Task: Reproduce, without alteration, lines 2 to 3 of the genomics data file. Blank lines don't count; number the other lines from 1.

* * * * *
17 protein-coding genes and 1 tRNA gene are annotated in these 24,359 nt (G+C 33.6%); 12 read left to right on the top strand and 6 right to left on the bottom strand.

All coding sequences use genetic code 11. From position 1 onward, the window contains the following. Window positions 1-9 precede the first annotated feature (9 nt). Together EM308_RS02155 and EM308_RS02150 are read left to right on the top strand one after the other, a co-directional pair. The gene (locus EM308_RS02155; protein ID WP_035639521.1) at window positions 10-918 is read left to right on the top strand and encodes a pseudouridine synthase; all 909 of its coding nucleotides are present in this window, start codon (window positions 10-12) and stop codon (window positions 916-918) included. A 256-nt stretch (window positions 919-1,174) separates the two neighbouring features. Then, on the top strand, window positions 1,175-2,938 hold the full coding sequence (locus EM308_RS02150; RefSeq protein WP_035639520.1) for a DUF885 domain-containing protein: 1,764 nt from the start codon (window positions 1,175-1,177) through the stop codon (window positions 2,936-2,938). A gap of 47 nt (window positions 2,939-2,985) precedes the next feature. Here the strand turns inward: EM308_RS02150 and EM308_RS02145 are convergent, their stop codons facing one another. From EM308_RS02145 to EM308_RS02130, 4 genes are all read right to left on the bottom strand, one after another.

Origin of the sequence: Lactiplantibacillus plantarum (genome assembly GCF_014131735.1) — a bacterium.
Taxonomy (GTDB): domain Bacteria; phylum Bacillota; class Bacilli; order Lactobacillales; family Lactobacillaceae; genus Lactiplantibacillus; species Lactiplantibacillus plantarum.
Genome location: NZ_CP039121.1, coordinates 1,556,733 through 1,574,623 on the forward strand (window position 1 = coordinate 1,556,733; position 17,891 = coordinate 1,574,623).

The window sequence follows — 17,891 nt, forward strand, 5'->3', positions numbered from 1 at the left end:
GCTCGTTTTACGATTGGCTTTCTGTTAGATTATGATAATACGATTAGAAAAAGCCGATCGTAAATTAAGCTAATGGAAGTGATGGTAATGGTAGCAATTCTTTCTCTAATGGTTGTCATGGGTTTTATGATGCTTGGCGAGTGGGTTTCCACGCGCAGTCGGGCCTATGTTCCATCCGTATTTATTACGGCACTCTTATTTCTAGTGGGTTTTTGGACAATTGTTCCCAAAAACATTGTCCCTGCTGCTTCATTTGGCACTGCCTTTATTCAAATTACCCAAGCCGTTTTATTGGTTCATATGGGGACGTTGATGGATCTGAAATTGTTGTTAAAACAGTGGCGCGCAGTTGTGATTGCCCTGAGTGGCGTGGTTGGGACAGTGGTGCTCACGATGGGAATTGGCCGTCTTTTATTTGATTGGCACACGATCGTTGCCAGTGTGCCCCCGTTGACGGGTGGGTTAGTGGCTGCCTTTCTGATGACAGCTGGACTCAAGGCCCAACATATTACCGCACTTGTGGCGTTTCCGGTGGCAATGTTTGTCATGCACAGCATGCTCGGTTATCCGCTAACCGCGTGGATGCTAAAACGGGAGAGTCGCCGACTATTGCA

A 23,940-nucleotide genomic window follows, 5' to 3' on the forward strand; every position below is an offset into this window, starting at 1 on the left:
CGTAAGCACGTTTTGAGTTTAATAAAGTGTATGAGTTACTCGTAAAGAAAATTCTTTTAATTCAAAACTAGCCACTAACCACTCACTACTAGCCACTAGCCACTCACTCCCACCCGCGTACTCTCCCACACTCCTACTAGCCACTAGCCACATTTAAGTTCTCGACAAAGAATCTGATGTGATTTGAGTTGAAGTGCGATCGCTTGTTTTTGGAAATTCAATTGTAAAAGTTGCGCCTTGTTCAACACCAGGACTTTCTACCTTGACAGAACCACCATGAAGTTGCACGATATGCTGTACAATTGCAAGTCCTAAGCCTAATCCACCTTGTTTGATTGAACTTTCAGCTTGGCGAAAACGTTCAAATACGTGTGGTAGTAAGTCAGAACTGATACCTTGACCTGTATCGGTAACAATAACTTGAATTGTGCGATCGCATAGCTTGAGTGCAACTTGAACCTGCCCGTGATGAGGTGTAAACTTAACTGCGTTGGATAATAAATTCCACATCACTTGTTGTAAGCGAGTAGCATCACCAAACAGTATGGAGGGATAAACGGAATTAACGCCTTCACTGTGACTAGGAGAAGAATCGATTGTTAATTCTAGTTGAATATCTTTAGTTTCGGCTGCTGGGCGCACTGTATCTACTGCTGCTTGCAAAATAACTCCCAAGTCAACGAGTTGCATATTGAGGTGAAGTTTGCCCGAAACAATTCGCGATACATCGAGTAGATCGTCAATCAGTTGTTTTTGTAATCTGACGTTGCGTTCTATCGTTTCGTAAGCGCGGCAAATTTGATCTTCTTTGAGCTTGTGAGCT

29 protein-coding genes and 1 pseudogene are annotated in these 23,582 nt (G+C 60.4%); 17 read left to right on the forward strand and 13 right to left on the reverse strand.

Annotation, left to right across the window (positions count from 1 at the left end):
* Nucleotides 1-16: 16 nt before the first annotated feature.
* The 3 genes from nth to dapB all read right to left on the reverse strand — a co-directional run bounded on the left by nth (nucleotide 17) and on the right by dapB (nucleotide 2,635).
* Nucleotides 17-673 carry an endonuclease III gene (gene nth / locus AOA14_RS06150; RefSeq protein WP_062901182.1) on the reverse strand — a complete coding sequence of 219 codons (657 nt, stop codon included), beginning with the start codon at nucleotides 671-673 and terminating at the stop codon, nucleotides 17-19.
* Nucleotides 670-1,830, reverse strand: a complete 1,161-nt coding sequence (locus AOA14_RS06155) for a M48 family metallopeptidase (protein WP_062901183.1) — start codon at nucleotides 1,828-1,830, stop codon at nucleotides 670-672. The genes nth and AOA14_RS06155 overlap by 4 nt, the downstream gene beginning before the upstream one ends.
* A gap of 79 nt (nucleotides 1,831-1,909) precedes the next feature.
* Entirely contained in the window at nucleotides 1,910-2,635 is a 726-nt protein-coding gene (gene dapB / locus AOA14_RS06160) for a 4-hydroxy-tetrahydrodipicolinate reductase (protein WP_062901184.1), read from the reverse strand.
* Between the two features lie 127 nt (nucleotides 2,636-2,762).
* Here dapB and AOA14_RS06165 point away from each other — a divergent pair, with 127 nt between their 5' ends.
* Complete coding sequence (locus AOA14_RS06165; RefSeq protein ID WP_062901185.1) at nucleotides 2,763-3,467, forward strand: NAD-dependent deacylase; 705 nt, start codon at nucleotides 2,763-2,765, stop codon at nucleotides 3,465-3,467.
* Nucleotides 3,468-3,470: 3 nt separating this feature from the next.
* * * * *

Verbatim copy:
All coding sequences use genetic code 11. From position 1 onward, the window contains the following. Window positions 1-9 precede the first annotated feature (9 nt). Together EM308_RS02155 and EM308_RS02150 are read left to right on the top strand one after the other, a co-directional pair. The gene (locus EM308_RS02155; protein ID WP_035639521.1) at window positions 10-918 is read left to right on the top strand and encodes a pseudouridine synthase; all 909 of its coding nucleotides are present in this window, start codon (window positions 10-12) and stop codon (window positions 916-918) included. A 256-nt stretch (window positions 919-1,174) separates the two neighbouring features. Then, on the top strand, window positions 1,175-2,938 hold the full coding sequence (locus EM308_RS02150; RefSeq protein WP_035639520.1) for a DUF885 domain-containing protein: 1,764 nt from the start codon (window positions 1,175-1,177) through the stop codon (window positions 2,936-2,938). A gap of 47 nt (window positions 2,939-2,985) precedes the next feature. Here the strand turns inward: EM308_RS02150 and EM308_RS02145 are convergent, their stop codons facing one another. From EM308_RS02145 to EM308_RS02130, 4 genes are all read right to left on the bottom strand, one after another.

Origin of the sequence: Lactiplantibacillus plantarum (genome assembly GCF_014131735.1) — a bacterium.